Indeed, the synopsis for the second one is the most interesting. It implies that Jake has some kind of plan to make it too costly for the humans to return, but it somehow also relies on human nature to keep it together (or not, since the plan unravels because of it). And seemingly it involves Jake and Neytiri going off planet as a part of this plan. I am really interested in seeing how this is going to turn out.
I always found it interesting to imagine what the most effective way would be for the humans to return to Pandora. Unless Jake has found a way to directly influence Eywa (which seems highly unlikely to me), I doubt that just his warriors can do much against the humans returning. How about high altitude bombing of the area around Hell's Gate, or other places? I think if the humans are serious about returning, they can pretty much do anything to get their foothold on Pandora back, but probably the most effective thing would be to have a weapon so devastating that its presence alone will act as a deterrence for any Na'vi attack.
Maybe that's actually also Jake's plan: some kind of bluff involving telling the humans that Pandora's biosphere will actively fight the humans this time. Then the bluff might be called when a human "ally" of Jake betrays him in order to be forgiven for being a traitor and be taken back into the fold. Jake and Neytiri going off planet might be related to an attempt to sabotage the star ships, but the whole idea seems a little far fetched to me, as it will be far easier for humans like Max and Norm to infiltrate instead. So I really cannot think of a reason why Jake and Neytiri would go off planet. Especially Neytiri; what could possibly motivate her to go into space to the most alien environment she has ever encountered? Or maybe their trip is accidental, like that they were looking for something in a landed shuttle, which then unexpectedly took off with them still aboard?
I do like to speculate
My thoughts on how to ensure the safety of Pandora were pretty brutal (human nature, and all) but ultimately, would be completely effective. I suspect only Jake and the loyal humans left on Pandora would be able to live with it - and they would have to be deliberately vague with the Na'vi when discussing it ("The threat is gone, that's all we need to think about")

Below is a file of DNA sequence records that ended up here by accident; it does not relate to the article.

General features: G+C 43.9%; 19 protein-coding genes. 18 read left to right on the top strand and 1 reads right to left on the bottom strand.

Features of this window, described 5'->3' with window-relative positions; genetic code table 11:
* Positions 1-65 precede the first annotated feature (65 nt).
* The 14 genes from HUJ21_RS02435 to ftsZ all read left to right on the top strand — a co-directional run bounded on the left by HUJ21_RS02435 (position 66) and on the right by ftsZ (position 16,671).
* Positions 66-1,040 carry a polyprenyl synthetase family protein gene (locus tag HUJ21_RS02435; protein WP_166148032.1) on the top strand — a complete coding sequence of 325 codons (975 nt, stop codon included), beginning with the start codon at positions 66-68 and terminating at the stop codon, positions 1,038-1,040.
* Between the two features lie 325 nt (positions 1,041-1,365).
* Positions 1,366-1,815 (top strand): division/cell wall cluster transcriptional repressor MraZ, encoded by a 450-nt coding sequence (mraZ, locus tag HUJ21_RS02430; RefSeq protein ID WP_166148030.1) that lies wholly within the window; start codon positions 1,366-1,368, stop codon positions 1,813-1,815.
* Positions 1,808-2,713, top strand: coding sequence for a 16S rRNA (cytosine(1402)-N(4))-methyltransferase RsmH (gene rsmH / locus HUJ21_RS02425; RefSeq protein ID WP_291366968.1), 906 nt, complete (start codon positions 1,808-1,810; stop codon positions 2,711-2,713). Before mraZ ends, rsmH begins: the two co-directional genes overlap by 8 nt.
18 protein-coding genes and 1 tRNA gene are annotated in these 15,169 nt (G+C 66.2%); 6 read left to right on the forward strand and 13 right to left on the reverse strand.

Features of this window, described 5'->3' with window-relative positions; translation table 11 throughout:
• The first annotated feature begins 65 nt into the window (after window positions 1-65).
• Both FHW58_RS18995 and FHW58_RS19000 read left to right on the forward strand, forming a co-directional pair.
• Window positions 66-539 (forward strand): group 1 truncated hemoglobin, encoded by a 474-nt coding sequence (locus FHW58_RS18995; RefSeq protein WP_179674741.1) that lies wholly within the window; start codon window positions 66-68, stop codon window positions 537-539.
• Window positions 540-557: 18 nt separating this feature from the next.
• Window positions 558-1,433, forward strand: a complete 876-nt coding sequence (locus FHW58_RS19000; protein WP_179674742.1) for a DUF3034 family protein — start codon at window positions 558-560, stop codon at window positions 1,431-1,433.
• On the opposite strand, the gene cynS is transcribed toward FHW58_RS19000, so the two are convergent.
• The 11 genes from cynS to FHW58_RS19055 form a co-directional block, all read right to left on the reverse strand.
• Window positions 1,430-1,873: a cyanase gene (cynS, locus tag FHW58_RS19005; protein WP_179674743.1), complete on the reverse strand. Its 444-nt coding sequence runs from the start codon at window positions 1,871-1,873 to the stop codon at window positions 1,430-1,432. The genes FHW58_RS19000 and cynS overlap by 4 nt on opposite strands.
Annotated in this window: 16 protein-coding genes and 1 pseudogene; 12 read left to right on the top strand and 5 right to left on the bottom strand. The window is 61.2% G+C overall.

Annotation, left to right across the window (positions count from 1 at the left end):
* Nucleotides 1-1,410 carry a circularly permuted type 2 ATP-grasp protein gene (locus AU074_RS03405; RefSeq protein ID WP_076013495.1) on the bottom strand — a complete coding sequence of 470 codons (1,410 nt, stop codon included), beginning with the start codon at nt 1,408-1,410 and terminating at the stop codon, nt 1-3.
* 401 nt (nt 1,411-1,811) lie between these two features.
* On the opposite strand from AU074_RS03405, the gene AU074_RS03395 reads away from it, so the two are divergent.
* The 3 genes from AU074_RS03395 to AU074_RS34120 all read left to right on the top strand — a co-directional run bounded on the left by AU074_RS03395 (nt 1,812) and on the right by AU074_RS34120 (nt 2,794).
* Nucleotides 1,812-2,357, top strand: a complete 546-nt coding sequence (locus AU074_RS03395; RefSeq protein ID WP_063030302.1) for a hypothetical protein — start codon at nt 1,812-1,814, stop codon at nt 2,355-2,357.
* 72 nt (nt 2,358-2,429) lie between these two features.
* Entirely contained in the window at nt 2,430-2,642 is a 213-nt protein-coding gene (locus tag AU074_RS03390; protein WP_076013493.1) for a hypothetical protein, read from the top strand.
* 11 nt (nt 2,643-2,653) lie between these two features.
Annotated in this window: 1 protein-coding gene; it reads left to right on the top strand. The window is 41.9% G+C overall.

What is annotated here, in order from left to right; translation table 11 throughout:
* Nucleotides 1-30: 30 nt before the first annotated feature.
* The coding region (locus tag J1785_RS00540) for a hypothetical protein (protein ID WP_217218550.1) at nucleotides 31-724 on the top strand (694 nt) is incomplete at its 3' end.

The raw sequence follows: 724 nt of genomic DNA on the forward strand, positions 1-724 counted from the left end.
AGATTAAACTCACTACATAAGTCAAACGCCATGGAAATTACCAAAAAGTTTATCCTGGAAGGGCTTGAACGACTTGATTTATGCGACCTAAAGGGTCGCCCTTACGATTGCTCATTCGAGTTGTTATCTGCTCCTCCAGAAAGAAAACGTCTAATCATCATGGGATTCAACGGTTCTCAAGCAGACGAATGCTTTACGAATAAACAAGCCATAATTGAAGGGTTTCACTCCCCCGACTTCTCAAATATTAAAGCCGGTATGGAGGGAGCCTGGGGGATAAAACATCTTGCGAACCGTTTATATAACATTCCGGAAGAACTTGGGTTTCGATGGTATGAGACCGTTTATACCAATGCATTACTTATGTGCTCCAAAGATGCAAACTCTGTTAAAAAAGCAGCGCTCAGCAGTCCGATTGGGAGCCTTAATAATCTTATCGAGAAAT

Essentially, the RDA humans never make it home. Humans loyal to the Na'vi board the ISV before she can depart, kill anyone still awake and euthanise everyone in sleep. The laser sail is destroyed so there is no way to decelerate her. Ensure she is filled with fuel to absolute capacity. At this point, set an impact trajectory rendez-vous with Earth, and set her engines to a delayed burn (so there's time to escape the ship) that will run continuously until her fuel is completely spent, turning the ship into a relativistic kill vehicle. Impacting earth at her full interstellar cruise speed (210,000km/sec) would effectively turn the ISV into a civilization ending, extinction level impact. It's unlikely any sort human life would survive long term (isolated pockets might well survive the initial impact, but would likely quickly succumb to the environmental shifts), and it'd likely push Earth into a new, post-anthropocene geological epoch with completely new species, biosphere and atmosphere. Any humans on the moon and Mars would die off without any resupply from Earth.
Why such an idea failed? Betrayal by a supposedly loyal human, or more likely someone (maybe Jake himself) is inadvertently too specific about the full implications of the plan to the Na'vi, who despite not exactly being a big fans of the Sky People overall, aren't quite as coldly pragmatic to the concept of planetary scale genocide as the humans are, and stop it.